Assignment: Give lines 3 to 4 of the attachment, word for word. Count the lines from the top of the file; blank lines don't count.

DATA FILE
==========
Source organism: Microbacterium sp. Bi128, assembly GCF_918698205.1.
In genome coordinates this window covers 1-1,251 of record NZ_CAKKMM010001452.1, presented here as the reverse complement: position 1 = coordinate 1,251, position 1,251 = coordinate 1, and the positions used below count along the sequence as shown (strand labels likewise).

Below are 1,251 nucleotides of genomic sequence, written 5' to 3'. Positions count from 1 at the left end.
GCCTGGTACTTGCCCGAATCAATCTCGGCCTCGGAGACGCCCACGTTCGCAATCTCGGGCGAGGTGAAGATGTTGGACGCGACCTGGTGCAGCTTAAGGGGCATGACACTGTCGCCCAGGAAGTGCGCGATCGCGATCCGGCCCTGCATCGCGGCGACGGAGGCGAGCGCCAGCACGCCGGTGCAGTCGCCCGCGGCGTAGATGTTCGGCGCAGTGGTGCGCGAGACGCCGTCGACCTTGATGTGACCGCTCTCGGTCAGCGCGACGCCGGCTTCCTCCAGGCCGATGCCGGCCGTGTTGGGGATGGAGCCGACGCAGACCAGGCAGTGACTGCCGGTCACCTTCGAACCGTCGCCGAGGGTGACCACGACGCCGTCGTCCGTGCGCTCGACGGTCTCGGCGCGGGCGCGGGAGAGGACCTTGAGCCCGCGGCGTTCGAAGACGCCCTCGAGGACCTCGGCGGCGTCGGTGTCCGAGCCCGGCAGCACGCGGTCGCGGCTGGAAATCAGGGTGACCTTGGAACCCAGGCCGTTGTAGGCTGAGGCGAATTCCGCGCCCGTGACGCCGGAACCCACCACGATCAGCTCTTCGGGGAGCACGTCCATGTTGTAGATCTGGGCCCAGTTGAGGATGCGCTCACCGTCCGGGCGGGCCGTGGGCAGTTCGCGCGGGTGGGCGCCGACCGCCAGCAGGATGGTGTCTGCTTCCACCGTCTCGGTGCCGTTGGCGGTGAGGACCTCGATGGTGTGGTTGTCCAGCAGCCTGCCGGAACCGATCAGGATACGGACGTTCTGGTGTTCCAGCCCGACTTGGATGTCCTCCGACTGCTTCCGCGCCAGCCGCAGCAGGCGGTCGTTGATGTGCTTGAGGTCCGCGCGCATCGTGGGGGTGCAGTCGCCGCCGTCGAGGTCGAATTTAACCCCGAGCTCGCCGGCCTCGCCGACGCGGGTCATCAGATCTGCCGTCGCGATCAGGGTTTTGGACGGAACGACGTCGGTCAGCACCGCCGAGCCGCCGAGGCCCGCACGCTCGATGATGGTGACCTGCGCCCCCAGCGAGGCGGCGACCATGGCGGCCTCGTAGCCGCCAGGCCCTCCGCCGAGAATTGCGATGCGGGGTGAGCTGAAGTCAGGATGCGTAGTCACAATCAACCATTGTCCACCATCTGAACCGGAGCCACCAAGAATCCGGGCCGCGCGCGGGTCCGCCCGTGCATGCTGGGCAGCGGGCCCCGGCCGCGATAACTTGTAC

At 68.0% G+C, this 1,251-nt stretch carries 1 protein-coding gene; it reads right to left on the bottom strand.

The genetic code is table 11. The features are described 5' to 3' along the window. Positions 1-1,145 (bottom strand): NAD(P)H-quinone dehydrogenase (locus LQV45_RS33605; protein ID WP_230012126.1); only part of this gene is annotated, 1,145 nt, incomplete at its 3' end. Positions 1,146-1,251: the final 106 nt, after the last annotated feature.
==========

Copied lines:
Below are 1,251 nucleotides of genomic sequence, written 5' to 3'. Positions count from 1 at the left end.
GCCTGGTACTTGCCCGAATCAATCTCGGCCTCGGAGACGCCCACGTTCGCAATCTCGGGCGAGGTGAAGATGTTGGACGCGACCTGGTGCAGCTTAAGGGGCATGACACTGTCGCCCAGGAAGTGCGCGATCGCGATCCGGCCCTGCATCGCGGCGACGGAGGCGAGCGCCAGCACGCCGGTGCAGTCGCCCGCGGCGTAGATGTTCGGCGCAGTGGTGCGCGAGACGCCGTCGACCTTGATGTGACCGCTCTCGGTCAGCGCGACGCCGGCTTCCTCCAGGCCGATGCCGGCCGTGTTGGGGATGGAGCCGACGCAGACCAGGCAGTGACTGCCGGTCACCTTCGAACCGTCGCCGAGGGTGACCACGACGCCGTCGTCCGTGCGCTCGACGGTCTCGGCGCGGGCGCGGGAGAGGACCTTGAGCCCGCGGCGTTCGAAGACGCCCTCGAGGACCTCGGCGGCGTCGGTGTCCGAGCCCGGCAGCACGCGGTCGCGGCTGGAAATCAGGGTGACCTTGGAACCCAGGCCGTTGTAGGCTGAGGCGAATTCCGCGCCCGTGACGCCGGAACCCACCACGATCAGCTCTTCGGGGAGCACGTCCATGTTGTAGATCTGGGCCCAGTTGAGGATGCGCTCACCGTCCGGGCGGGCCGTGGGCAGTTCGCGCGGGTGGGCGCCGACCGCCAGCAGGATGGTGTCTGCTTCCACCGTCTCGGTGCCGTTGGCGGTGAGGACCTCGATGGTGTGGTTGTCCAGCAGCCTGCCGGAACCGATCAGGATACGGACGTTCTGGTGTTCCAGCCCGACTTGGATGTCCTCCGACTGCTTCCGCGCCAGCCGCAGCAGGCGGTCGTTGATGTGCTTGAGGTCCGCGCGCATCGTGGGGGTGCAGTCGCCGCCGTCGAGGTCGAATTTAACCCCGAGCTCGCCGGCCTCGCCGACGCGGGTCATCAGATCTGCCGTCGCGATCAGGGTTTTGGACGGAACGACGTCGGTCAGCACCGCCGAGCCGCCGAGGCCCGCACGCTCGATGATGGTGACCTGCGCCCCCAGCGAGGCGGCGACCATGGCGGCCTCGTAGCCGCCAGGCCCTCCGCCGAGAATTGCGATGCGGGGTGAGCTGAAGTCAGGATGCGTAGTCACAATCAACCATTGTCCACCATCTGAACCGGAGCCACCAAGAATCCGGGCCGCGCGCGGGTCCGCCCGTGCATGCTGGGCAGCGGGCCCCGGCCGCGATAACTTGTAC